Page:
The Malay Mail Online
February 26, 2014
KUALA LUMPUR, Feb 26 — A minister’s suggestion to remove “race” from official forms was the first step to convince Malays to surrender their Bumiputera benefits and other privileges afforded to the community, an Utusan Malaysia editor wrote today.
Alleging that the call by Minister in the Prime Minister’s Department Tan Sri Joseph Kurup last week was the result of pressure from rights groups, Datuk Zaini Hassan warned the Malays that the efforts were opposition-driven to erode the community’s rights.
“Already there are voices that dare question the origins of the Malays. They claim that Malays are immigrants, just as they are immigrants. That we are all the same,” he wrote in an editorial piece titled “Orang Melayu sudah tidak peduli dengan bangsa sendiri?” (Malays no longer care for their own race?).
In it, he drew parallels between Kurup’s suggestion and the efforts by the Coalition of Malaysian NGOs (Comango) that was heading local human rights efforts in the recent Universal Periodic Review (UPR) under the auspices of the United Nations last year.
Zaini said these included the attempt to get the government to endorse sexual orientation and gender identity (SOGI) rights, which he claimed was meant to force the acceptance of lesbian, gay, bisexual and transgender (LGBT) practices and sexual deviance.
Comango was also demanding that the ongoing Christian-Muslim tussle over “Allah” — the Arabic word for God — be mediated in Geneva and pressing for freedom of religion that would allow the rise of deviant sects of Islam, Zaini said.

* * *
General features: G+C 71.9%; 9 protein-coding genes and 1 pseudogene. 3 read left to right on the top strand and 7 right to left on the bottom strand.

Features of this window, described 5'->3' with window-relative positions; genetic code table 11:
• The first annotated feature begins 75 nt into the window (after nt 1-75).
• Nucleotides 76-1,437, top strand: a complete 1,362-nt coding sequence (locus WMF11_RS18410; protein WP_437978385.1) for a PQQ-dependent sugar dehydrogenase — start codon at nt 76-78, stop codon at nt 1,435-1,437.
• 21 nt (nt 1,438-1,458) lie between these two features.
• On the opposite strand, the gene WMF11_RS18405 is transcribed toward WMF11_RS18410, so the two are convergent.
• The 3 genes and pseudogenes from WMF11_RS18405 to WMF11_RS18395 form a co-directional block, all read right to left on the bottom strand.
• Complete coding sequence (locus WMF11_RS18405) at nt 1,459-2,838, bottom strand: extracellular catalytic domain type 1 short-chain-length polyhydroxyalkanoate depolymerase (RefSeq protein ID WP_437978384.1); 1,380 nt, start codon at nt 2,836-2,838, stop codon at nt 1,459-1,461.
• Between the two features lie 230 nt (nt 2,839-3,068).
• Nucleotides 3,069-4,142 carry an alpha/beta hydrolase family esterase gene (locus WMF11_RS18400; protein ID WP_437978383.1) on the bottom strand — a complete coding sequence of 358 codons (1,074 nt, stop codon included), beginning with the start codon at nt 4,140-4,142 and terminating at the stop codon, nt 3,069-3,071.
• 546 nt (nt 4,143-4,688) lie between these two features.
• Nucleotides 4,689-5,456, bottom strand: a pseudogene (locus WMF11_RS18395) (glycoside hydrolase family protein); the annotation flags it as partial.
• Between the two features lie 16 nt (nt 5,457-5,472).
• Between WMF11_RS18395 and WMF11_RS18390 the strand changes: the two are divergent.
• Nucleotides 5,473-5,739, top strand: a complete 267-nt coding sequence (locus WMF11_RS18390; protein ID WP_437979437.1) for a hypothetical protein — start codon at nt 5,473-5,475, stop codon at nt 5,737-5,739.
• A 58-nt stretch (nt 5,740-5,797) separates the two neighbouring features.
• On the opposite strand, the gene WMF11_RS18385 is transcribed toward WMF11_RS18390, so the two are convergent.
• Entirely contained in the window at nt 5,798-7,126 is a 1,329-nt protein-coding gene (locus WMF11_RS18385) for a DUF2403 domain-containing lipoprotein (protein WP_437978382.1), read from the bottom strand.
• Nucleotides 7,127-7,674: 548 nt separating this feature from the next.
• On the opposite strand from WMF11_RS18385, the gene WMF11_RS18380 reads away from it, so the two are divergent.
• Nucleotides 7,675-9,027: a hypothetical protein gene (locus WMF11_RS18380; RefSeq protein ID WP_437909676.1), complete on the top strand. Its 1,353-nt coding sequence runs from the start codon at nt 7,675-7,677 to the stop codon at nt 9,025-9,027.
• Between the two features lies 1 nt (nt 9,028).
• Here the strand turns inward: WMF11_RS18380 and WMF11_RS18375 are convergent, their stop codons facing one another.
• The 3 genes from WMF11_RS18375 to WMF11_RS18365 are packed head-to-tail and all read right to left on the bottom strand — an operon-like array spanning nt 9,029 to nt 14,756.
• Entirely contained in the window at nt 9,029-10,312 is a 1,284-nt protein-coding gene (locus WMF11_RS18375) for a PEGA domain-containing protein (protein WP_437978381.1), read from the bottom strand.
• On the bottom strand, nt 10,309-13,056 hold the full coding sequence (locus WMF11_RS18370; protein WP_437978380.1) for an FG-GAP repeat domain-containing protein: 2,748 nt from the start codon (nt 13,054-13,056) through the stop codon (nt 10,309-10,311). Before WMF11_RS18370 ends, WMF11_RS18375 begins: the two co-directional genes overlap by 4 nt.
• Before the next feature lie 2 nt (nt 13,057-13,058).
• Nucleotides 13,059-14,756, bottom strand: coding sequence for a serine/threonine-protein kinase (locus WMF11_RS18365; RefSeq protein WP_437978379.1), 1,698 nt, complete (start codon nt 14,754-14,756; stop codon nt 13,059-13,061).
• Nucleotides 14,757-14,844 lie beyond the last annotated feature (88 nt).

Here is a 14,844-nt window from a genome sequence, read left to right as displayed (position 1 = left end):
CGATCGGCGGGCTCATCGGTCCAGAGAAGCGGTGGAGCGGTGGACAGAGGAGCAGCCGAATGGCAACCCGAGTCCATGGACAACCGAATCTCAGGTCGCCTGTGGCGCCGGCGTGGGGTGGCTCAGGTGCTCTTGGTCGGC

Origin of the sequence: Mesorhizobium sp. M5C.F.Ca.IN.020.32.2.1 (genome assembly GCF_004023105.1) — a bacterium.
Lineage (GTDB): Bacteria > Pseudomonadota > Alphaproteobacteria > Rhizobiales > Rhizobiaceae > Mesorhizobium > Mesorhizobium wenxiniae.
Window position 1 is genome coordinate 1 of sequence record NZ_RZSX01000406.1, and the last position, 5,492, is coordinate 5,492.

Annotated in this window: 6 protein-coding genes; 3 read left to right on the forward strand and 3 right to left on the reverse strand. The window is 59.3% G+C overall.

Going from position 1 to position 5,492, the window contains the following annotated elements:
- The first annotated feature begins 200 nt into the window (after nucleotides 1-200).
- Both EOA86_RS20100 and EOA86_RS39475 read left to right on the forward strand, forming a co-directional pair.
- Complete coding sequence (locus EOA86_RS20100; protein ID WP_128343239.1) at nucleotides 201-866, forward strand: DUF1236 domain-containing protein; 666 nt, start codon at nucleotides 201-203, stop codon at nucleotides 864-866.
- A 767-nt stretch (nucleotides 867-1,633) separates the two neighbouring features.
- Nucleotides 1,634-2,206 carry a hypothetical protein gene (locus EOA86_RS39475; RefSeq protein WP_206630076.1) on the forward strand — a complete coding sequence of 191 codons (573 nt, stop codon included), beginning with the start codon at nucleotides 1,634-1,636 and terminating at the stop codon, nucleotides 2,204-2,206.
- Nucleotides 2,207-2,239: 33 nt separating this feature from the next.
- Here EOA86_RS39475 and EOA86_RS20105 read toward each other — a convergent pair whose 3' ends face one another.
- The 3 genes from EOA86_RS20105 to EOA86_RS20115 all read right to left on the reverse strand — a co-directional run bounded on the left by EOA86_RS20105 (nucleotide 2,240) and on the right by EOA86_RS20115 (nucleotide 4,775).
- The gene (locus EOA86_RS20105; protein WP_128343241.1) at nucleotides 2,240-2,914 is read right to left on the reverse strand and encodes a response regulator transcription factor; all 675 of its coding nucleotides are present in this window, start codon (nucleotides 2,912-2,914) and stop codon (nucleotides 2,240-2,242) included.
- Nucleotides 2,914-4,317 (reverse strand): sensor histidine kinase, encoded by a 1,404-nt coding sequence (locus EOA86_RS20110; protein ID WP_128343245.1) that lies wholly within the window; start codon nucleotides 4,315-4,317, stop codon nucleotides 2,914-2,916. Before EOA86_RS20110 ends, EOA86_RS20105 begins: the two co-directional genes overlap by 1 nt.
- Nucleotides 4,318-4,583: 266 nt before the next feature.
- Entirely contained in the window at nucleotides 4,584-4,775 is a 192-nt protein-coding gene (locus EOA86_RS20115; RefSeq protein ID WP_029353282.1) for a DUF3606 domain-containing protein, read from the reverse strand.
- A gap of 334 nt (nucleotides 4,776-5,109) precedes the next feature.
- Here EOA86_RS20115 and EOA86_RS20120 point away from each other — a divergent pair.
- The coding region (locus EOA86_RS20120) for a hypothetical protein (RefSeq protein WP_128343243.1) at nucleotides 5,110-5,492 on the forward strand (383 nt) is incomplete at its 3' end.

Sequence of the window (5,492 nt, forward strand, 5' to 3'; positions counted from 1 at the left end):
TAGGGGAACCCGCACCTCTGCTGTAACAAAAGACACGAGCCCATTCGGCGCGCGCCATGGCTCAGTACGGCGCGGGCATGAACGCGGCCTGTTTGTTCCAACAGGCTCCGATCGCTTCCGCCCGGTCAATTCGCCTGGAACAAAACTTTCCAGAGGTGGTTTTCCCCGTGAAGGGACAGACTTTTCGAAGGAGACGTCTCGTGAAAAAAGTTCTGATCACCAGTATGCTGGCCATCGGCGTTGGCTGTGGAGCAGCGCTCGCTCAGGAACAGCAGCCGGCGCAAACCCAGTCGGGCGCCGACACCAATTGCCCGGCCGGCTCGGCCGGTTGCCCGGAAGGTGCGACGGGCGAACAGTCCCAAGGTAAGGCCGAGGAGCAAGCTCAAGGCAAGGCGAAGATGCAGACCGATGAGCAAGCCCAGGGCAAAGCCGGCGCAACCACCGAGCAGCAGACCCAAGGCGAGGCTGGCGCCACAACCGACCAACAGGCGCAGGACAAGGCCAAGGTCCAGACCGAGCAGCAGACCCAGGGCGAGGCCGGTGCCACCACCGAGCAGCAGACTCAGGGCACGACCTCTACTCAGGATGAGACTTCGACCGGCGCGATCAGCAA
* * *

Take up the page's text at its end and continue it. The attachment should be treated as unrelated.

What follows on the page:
“As such, if the Malay-Muslims agree to these, we would be the first Islamic country to do so,” he added.
“Additionally, the Malays may then agree with a pressure group seeking the elimination of policies protecting Bumiputera interests, Malay reserve land and more freedom for Muslim apostasy,” Zaini added.
Questioning why such demands were being made of the community, Zaini alluded to the domination of the businesses in the country by non-Malays that is often used as a justification for continued pro-Bumiputera affirmative action.
He then asked if the Malays were ready for such demands it they remained a people still clamouring for handouts.
“What is certain is that racial strife in the country is worsening. There are many who are brazen in the country now. What is strange is that they remain free to do so,” he continued.
On Saturday, Kurup, who is the minister in charge of national unity, suggested that racial classifications be omitted from official government forms owing to what he described as Malaysians’ preoccupation with racial and religious identities.
His proposal received backing from Barisan Nasional (BN) parties such as the MCA and MIC, with the former saying that racial data was pointless in such documents.
Yesterday, Deputy Prime Minister Tan Sri Muhyiddin Yassin said Kurup’s suggestion has not yet reached the Cabinet level, but said it was open to hearing the suggestion.
The Malay and Bumiputera communities enjoy privileges accorded to them under the Federal Constitution, along with affirmative action introduced under the now-defunct New Economic Policy (NEP) that was created following the 1969 race riots.